There is a lot of different armor sets, weapons, and epic gear to collect in this game. Some items can only be gotten by collecting materials from across Mira and building them. It takes a awhile to get everything, but once I did I didn’t regret it. I’m still using my level 20 sword because I keep upgrading it. It does more damage then most level 40+ weapons that I find in the field.
In order to unlock new armor, or more customized armor, you have to level up your weapon manufacturers by using the miranium you collect from Frontier Nav.
The story is the weak point of Xenoblade Chronicles X. Heartfelt moments fall a little flat because of the voice acting and awkward pacing of everything. The music that plays during these moments is good and does a good job setting up the mood, but the delivery is weak. There is some really intense moments though. When the giant sized cat prince and his bodyguard invaded our city, and killed our guards it was awesome and I really wanted to know what happened next because I was looking forward to fighting that guy.
The main villain is a joke to be honest. I rarely saw him and when I did I thought the lines he spoke were pretty cheesy. The boss fight with him was… good, but he’s outclassed by other bosses that I fought building up to that final showdown. The story is good enough for JRPG enthusiast, but for the rest of us… not so much.
Most of the songs that play in the background while I’m out exploring Mira is really good. Even some of the songs that have lyrics are good, but when I walk into New L.A it’s a different story. I can’t focus on cutscenes when loud music is playing in the background and it’s the worst type of music in my opinion. I don’t want to hear club music when I’m trying to buy new weapons, and armor for my party.
When I’m out exploring Primordia, or Noctilum the music is fantastic. Noctilum has my favorite tunes by far. I went to Youtube and listened to the Noctilum theme repeatably. It’s that good to me. When you’re fighting tyrants, big ass monsters/boss fights, the music that plays in the back is all kinds of awesome.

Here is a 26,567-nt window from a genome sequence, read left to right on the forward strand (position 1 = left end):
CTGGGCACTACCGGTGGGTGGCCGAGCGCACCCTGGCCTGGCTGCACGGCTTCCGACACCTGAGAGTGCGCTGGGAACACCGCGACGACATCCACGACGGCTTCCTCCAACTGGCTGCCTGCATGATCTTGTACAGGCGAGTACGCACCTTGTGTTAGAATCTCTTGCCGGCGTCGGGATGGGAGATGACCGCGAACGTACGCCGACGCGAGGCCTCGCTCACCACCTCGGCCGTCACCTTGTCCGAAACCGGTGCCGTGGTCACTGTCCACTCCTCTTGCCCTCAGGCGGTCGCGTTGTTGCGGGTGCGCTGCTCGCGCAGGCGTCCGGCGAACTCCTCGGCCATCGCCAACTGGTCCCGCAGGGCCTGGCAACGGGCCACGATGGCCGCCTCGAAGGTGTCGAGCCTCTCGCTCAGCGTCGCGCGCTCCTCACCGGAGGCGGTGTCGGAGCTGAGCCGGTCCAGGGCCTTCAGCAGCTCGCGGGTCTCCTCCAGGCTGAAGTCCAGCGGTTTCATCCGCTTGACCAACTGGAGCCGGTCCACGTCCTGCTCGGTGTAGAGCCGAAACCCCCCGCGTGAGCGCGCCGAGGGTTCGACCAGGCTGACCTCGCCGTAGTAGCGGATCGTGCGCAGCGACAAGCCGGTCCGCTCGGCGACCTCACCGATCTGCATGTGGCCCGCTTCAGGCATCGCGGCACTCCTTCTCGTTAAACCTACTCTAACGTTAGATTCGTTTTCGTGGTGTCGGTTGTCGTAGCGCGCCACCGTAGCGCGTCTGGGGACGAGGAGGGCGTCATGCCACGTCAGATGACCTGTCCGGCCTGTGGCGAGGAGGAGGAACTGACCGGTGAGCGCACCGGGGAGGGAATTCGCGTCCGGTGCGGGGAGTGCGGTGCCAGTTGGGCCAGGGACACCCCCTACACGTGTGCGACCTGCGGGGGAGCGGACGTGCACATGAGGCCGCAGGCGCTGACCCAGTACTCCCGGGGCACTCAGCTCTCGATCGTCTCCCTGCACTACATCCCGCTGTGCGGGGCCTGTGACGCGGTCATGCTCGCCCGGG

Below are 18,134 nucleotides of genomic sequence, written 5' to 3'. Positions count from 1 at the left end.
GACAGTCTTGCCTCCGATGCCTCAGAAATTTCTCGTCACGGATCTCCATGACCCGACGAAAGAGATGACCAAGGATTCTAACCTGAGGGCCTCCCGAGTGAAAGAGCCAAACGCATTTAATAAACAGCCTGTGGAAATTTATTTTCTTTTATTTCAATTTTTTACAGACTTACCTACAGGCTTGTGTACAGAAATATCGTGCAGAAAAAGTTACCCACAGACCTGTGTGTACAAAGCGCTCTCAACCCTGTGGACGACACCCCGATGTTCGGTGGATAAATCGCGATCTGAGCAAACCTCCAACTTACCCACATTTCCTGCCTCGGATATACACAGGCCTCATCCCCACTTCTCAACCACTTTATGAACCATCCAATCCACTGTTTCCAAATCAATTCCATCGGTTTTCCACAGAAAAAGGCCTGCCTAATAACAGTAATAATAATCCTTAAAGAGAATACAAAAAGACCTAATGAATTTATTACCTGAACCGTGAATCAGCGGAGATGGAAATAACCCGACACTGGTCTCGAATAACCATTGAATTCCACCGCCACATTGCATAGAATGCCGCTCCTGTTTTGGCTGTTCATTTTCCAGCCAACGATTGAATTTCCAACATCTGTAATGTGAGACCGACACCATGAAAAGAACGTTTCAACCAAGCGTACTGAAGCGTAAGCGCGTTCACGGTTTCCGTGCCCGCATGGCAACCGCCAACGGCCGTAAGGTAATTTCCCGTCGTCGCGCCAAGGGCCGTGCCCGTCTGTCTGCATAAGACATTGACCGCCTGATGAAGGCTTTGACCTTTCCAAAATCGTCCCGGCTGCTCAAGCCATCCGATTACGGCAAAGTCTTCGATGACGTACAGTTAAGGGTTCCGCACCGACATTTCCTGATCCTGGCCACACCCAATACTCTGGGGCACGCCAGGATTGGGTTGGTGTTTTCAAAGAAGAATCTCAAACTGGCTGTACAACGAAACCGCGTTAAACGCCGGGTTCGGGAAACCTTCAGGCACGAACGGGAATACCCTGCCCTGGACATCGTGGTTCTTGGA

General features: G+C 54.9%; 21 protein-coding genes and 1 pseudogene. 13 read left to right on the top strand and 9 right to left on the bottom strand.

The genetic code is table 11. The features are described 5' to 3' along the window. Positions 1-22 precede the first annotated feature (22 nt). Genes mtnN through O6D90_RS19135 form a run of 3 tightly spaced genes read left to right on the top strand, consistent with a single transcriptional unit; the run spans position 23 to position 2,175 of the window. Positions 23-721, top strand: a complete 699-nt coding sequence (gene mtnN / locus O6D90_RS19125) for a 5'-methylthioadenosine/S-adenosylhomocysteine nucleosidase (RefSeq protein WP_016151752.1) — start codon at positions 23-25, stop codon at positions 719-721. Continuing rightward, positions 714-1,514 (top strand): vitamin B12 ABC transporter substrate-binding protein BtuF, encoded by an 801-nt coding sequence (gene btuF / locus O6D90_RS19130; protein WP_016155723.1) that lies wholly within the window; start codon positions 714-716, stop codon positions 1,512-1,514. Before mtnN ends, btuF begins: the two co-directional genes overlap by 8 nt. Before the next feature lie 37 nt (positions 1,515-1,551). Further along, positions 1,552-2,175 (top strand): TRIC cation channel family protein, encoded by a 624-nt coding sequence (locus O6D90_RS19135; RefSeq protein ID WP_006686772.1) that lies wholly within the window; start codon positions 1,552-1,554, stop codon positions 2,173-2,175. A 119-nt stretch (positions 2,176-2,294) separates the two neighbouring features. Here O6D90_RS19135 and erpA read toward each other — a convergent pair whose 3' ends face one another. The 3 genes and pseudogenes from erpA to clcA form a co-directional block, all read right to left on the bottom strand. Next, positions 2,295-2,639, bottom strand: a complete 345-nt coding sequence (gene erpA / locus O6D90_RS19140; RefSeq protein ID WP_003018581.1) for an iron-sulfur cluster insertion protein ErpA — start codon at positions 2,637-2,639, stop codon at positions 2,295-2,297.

Drawn Out Dialogue:
Many JRPGs suffer from this in my opinion. Instead of ending the conversation and letting us go on our way it’s drawn out and things are often repeated. Most of the dialogue is done this way and it irritates me. I found myself skipping dialogue after I got the general idea of what I was supposed to be doing in sidequest. I didn’t skip any story dialogue, but I was tempted at times.
Who thought it would be a good idea to give us a talking potato as a companion? I loathed almost every second of his character in the game. I just don’t like him and he did nothing to make me change my mind as the game progressed. He’s just there as a comedic relief, but I only found one or two moments genuinely funny with him. He’s just a badly written character.
There Is No Character Building:
Most games have character building. In The Witcher 3 Ciri started off as a woman afraid of the Wild Hunt, but in the end she stood up to them and eventually defeated them with Geralt. This game doesn’t have moments like that. Elma was the exact same character that I met in the beginning of the game. She did not change or grow into a better character as time went on. That doesn’t mean that I didn’t like her character, I really did, but I wish most of the characters weren’t so predictable.
When I learned that this game had multiplayer I thought I would be able to travel around the world with friends. That’s not the case here. Multiplayer is disappointing. When you accept a multiplayer mission you’re restricted to a tiny area on one of the maps and once you kill the monsters you’re transported back to the main hub. It’s very disappointing and I didn’t bother giving it more then a few tries before I completely ignored it and continued with the single player experience.
There isn’t a lot wrong in Xenoblade Chronicles X. It does a lot right and very little wrong in my opinion. The main story is predictable, the characters never really grew on me like most characters do in other RPGs, and the story can be considered the weak point of the game, but the gameplay, and huge open world makes up for every shortcoming that this game has. Flying around in my Skell and discovering new locations was fun. It was an experience I’ve never had in gaming. There has never been an open world quite like this one and it’s one of many reasons why you should get a Wii U. Xenoblade Chronicles X is the best RPG that’s released this year and I can’t wait to get back to it and grind my character up to level 60 and unlock all of the other Skells that I want.
Despite it’s shortcomings this is the Skyrim of JRPGs. I haven’t had this much in an RPG since Skyrim and the huge open world adds to the experience rather then subtract from it like other open world games did these last few years. This is how you make a open world game.